The term “longevity” is being used more and more, with more research and interest in how to increase life longevity, and what changes can we make, if any, to our day-to-day life to improve it.

Longevity is a very complex phenomenon. This is because an array of environmental, behavioural, socio-demographic and dietary factors can influence the physiological pathways of ageing and life expectancy (1). 

So, what exactly do we mean by the term longevity and what exactly are the factors that can influence it? We’ve got you covered!

What is longevity?

Longevity has a number of different definitions, including:

  • A long duration of individual life
  • Length of life
  • The capability to survive past the average age of death
  • Gerontologists use the term longevity to refer to any individual who is beyond the age of 90 and actively functional

It also comes from the Latin word longaevitas: longus means long, and aevum means age – together meaning, “long age.” 

Is longevity the same as life expectancy?

Longevity and life expectancy are often used interchangeably. They do tend to refer to two separate, although related topics, but the use for each is situation-dependent.

‘Longevity’ usually refers to a specific long-lived population, or members of a population – people who live longer than their life expectancy. Whereas ‘life expectancy’ refers to the average number of years a person may live.

However, when used synonymously, the concept of longevity can have a double meaning: individual longevity relates to long-lived individuals and population longevity usually described by the term life expectancy. 

Is there a limit to longevity? 

This is not entirely clear, but it’s possible. Caruso, C. et al. (2022) noted that demographic evidence shows a continued decrease in mortality in old age, in addition to a rise in the maximum age at death. Over time, this might extend human longevity. This, therefore, suggests that there are potentially no strict constraints that exist for human longevity. 

However, in saying that, survival improvements with age tend to decline after age, around the age of 100. The oldest person in the world, recognised by the Guinness Book of World Records, is Maria Branyas Morera, who celebrated her 117th birthday in March of this year.

Data of all Italians aged 105 or over between 2009 and 2015 was analysed and has provided proof of the existence of a plateau of mortality at extreme age. The information collected suggests that the maximum human lifespan is fixed and subject to natural constraints (5).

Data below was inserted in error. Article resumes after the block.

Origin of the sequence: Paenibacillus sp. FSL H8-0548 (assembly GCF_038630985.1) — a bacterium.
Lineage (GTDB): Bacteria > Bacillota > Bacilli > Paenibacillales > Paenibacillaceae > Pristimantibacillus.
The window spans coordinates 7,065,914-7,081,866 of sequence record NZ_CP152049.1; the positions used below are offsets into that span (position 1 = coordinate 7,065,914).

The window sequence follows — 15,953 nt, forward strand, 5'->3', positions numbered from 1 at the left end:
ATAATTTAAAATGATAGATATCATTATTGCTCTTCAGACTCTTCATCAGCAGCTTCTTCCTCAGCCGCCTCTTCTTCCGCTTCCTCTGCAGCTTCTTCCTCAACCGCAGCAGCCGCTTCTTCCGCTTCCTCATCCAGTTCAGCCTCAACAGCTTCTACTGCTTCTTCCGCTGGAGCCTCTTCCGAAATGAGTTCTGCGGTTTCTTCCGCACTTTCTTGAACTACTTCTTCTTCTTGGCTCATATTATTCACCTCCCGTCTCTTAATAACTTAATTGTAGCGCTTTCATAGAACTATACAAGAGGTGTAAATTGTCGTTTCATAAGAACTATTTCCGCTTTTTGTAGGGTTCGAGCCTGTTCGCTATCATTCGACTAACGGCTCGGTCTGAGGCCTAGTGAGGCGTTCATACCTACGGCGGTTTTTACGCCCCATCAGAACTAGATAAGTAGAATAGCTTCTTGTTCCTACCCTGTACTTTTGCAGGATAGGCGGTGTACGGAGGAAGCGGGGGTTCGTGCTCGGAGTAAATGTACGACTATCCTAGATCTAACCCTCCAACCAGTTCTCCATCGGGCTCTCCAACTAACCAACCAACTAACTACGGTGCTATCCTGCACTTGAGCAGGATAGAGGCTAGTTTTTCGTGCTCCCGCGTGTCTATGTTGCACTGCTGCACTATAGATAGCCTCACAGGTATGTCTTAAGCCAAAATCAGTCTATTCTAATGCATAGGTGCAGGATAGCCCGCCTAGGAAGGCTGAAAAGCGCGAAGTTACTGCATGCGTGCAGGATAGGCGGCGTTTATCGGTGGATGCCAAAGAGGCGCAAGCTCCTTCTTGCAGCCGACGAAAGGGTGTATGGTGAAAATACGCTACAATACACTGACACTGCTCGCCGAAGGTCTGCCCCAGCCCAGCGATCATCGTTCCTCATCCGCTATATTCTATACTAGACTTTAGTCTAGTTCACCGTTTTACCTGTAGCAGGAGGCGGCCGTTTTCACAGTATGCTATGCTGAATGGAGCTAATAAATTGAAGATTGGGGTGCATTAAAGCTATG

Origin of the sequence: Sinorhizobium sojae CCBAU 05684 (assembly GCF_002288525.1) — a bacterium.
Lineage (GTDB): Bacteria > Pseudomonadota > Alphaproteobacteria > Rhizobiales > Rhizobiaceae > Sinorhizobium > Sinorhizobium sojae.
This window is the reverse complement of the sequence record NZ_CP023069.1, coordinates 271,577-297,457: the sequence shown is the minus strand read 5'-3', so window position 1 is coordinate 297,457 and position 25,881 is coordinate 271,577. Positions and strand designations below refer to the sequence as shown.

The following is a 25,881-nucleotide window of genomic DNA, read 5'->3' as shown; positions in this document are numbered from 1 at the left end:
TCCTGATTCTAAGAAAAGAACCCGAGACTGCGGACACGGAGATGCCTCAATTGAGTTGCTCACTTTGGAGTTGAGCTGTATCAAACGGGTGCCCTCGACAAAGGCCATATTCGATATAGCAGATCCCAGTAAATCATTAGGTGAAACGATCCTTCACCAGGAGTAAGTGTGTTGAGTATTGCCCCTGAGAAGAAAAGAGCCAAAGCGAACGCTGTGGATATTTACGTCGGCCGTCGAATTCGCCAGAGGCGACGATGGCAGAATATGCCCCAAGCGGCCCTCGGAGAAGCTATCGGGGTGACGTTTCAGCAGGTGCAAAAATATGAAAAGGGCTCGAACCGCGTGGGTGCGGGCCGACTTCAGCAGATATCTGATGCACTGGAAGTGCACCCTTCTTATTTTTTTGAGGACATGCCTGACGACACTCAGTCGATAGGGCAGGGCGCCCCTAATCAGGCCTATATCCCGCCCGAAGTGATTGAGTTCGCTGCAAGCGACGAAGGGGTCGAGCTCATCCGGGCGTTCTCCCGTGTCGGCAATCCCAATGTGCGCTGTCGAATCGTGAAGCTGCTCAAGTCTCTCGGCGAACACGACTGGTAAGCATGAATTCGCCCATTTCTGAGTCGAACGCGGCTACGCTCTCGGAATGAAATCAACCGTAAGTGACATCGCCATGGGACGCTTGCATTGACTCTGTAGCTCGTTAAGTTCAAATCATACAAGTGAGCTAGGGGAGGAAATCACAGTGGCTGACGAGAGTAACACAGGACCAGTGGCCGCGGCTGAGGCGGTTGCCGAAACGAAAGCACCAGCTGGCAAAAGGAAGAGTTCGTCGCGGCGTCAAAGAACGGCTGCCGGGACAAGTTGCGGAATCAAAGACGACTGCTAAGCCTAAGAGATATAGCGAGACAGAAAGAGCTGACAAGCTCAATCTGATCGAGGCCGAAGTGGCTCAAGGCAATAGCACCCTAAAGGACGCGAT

How does population longevity vary around the world?

Human longevity continues to increase on a global scale (3). There has also been a marked increase in life expectancy in the last century. The world has gone from having almost no countries with a life expectancy higher than 50 years to having many countries with a life expectancy of 80 years!

Although population longevity is rising overall, it varies a great deal around the world. More economically developed countries (MEDCs) have a higher life expectancy than less economically developed countries (LEDCs). For example, in 2019, the populations of MEDCs such as Australia had life expectancies which exceed 80 years, whereas LEDCs, such as the Central African Republic, had the lowest life expectancy of 53 years.

There are a multitude of reasons why this is the case, and as we are strong believers in health and nutrition education, we will be releasing an in-depth research piece into longevity in the early summer.

If you’re looking to learn more about longevity, make sure you keep your eyes peeled over the summer for this article!

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  1. Stefanadis, Christodoulos and Chrysohoou, Christina (2013) Longevity and diet. Myth or pragmatism? – PubMed, PubMed. Available at: (Accessed: October 25, 2022).
  2. Definition of LONGEVITY (2022) Longevity Definition & Meaning – Merriam-Webster. Available at: (Accessed: October 25, 2022).
  3. Ross Watson, R. and Karam Singh, V. (2014) Enhanced Longevity and Role of Omega-3 Fatty Acids, Enhanced Longevity and Role of Omega-3 Fatty Acids – ScienceDirect
  4. Institut Fur Demographie (2014). Vienna Yearbook of Population Research 2013. Austrian Academy of Sciences.
  5. Caruso, C. et al. (2022) How Important Are Genes to Achieve Longevity?, MDPI
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